Working with David Cronenberg for a third time may be the charm, but also the most challenging, experience for actor Vincent Cassel.
The French star detailed Cronenberg’s upcoming supernatural drama “The Shrouds” in a new interview, announcing that production will begin in mid-2023 in Toronto. The film is also set to star Cronenberg’s “Crimes of the Future” star Léa Seydoux.
“It’s the story of a man who loses his wife. It’s about the incapacity to cope with the loss of a loved one,” Cassel told The Guardian. “I never thought he had such confidence in me and I’m really flattered. I told him, ‘David, honestly, I have no idea how I’m going to play this.’ And he said that’s exactly why he chose me.”
Per the official synopsis, Karsh (Cassel), an innovative businessman and grieving widower, builds a device to connect with the dead inside a burial shroud.
Writer-director Cronenberg told IndieWire’s Eric Kohn while at 2022 Cannes that “The Shrouds” will take place in a world where people can watch their deceased relatives decaying in real-time. The concept was originally set as a Netflix series, with Cronenberg writing two episodes before the streamer canceled plans.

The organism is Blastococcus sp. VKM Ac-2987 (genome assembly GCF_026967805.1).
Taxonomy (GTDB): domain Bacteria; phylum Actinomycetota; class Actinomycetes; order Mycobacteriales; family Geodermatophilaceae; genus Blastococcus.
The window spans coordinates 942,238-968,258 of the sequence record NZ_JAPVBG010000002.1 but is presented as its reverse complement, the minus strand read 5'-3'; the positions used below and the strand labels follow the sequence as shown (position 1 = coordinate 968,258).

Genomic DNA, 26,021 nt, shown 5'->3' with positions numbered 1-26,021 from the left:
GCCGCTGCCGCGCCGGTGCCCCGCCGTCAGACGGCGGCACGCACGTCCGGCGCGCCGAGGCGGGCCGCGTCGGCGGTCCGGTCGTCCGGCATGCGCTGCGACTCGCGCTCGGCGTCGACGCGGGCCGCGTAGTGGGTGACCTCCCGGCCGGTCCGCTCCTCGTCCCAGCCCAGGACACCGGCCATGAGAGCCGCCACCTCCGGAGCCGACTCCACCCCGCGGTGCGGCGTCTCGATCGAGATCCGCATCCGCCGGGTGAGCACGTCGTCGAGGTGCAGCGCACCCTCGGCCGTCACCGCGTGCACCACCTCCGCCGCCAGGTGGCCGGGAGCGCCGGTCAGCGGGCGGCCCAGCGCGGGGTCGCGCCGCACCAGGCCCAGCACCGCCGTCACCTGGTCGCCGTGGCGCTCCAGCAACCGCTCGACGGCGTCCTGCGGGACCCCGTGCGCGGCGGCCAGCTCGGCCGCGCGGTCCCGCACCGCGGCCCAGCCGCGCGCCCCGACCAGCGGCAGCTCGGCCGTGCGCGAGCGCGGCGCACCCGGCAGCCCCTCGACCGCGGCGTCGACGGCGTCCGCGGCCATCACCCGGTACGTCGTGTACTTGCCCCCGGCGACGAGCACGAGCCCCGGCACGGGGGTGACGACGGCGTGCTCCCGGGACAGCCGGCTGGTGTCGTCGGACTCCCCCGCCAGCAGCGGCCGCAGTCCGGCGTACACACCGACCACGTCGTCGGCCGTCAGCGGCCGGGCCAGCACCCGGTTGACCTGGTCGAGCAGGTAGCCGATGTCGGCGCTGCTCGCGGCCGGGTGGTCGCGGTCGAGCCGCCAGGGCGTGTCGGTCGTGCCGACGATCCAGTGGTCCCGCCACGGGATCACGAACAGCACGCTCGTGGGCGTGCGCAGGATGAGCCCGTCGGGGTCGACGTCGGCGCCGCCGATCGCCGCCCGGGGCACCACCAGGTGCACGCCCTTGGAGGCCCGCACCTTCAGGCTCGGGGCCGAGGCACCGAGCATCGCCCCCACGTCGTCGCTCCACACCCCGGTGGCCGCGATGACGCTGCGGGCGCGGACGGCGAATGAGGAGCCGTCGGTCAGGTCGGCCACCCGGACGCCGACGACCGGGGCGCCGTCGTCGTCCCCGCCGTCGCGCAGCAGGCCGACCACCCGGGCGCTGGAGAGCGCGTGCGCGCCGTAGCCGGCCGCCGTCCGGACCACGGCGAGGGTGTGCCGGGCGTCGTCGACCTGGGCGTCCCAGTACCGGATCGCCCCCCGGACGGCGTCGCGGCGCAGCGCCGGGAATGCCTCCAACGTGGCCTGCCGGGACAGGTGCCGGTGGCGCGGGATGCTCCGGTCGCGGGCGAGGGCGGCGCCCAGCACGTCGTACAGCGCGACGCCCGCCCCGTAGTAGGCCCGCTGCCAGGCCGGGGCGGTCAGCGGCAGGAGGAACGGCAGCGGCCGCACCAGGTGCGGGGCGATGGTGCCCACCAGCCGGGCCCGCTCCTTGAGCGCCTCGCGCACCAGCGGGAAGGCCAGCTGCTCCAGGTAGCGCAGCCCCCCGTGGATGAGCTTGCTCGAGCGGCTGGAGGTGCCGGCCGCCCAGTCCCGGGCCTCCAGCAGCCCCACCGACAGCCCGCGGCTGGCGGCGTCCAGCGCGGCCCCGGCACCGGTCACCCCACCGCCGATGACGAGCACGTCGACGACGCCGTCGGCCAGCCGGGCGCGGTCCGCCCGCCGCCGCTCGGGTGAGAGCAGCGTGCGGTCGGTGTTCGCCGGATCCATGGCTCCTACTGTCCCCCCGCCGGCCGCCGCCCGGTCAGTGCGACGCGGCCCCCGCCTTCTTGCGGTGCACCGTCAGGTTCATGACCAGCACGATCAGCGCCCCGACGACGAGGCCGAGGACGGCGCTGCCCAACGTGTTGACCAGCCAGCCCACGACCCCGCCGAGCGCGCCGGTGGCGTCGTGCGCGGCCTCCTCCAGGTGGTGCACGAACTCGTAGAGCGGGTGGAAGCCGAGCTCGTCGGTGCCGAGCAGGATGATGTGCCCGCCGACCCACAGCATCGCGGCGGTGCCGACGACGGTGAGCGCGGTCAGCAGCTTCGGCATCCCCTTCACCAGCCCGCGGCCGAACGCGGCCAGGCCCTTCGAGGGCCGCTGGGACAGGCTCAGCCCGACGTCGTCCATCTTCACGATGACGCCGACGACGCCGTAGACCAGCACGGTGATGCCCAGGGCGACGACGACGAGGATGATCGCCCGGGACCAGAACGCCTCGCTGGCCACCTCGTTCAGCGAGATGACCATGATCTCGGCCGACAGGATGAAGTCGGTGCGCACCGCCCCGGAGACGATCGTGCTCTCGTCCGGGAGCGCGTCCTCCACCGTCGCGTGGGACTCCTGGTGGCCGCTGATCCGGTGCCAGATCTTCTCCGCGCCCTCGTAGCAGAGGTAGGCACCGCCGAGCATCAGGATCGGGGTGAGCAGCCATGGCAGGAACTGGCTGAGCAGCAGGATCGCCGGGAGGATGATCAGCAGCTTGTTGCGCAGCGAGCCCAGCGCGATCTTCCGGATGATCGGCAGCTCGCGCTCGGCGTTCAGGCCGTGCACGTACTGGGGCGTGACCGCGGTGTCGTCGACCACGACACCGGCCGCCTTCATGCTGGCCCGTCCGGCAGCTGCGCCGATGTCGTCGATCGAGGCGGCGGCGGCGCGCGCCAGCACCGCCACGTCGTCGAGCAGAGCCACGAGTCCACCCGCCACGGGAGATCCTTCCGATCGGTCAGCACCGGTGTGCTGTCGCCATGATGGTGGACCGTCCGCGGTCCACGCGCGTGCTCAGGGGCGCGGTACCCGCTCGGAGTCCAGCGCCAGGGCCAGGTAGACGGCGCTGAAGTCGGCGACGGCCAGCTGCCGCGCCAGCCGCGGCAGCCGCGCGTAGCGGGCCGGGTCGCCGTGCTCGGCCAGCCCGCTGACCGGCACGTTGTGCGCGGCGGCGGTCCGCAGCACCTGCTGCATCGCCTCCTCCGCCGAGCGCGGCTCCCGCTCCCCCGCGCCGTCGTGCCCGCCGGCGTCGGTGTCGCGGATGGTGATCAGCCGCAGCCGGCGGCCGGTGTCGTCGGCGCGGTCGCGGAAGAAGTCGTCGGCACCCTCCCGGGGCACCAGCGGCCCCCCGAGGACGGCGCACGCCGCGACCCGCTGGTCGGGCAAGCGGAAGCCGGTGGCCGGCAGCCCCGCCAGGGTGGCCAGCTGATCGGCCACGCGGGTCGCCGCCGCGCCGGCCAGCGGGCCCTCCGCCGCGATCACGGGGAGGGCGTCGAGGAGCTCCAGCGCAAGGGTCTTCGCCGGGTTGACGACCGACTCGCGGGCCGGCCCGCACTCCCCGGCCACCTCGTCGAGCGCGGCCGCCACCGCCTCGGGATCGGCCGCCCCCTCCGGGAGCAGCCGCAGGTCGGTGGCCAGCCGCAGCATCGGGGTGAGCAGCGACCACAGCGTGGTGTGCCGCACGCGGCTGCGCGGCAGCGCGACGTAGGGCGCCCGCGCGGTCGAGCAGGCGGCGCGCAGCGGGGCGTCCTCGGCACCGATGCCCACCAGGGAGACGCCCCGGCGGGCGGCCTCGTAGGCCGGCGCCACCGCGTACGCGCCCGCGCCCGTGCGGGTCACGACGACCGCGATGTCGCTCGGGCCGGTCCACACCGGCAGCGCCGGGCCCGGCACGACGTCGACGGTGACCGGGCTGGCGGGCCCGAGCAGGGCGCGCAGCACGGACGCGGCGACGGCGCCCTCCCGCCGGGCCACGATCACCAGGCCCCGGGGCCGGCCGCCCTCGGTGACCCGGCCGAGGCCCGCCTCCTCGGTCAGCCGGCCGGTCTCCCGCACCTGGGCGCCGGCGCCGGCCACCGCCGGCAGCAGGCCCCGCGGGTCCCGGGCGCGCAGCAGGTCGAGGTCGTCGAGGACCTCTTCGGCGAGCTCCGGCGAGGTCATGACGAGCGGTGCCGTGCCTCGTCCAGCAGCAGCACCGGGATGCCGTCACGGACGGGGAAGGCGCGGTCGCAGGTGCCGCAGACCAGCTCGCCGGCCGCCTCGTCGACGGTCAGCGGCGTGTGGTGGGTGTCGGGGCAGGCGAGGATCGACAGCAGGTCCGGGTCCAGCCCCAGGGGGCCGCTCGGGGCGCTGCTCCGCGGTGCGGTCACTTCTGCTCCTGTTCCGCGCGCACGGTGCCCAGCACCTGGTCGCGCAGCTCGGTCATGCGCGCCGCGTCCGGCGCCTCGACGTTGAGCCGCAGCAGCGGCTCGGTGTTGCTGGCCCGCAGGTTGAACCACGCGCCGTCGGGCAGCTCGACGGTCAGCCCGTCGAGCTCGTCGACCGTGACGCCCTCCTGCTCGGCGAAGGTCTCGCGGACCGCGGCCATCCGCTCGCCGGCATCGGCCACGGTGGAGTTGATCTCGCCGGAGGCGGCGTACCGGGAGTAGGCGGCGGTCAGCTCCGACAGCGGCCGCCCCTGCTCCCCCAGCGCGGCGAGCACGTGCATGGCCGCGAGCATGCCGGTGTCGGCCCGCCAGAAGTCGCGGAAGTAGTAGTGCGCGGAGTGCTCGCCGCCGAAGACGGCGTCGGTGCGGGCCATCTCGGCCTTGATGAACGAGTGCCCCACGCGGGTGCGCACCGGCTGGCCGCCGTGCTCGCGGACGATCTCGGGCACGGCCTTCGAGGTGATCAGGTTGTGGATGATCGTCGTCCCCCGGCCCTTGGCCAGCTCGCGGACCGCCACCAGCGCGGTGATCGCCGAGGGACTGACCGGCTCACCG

“I think they’re very conservative and for whatever reason, they didn’t go ahead with my project,” Cronenberg said. “I still thanked them because I wrote a script and I wouldn’t have done that if it hadn’t been for their enthusiasm.”
He added, “I was interested in a streaming series as an alternative form of cinema because suddenly you’re making eight or 10 hours of film.”
In fact, Netflix was allegedly among the potential financiers for Cronenberg’s “Crimes of the Future” but also ultimately passed. The sci-fi body horror film starring Kristen Stewart premiered at 2022 Cannes, where Cronenberg expected walk-outs.
Similarly, longtime Cronenberg collaborator Cassel recalled the controversial Cannes premiere of Gaspar Noé’s “Irréversible” 20 years prior.
“You know, everybody was spitting about this movie, saying it was horrible, it was vulgar, blah, blah, blah,” Cassel said. “I had people coming up to me and writing to me on the internet: ‘Man, I hate you. I have had nightmares about what you did.’ Thank you very much. That’s the best compliment.”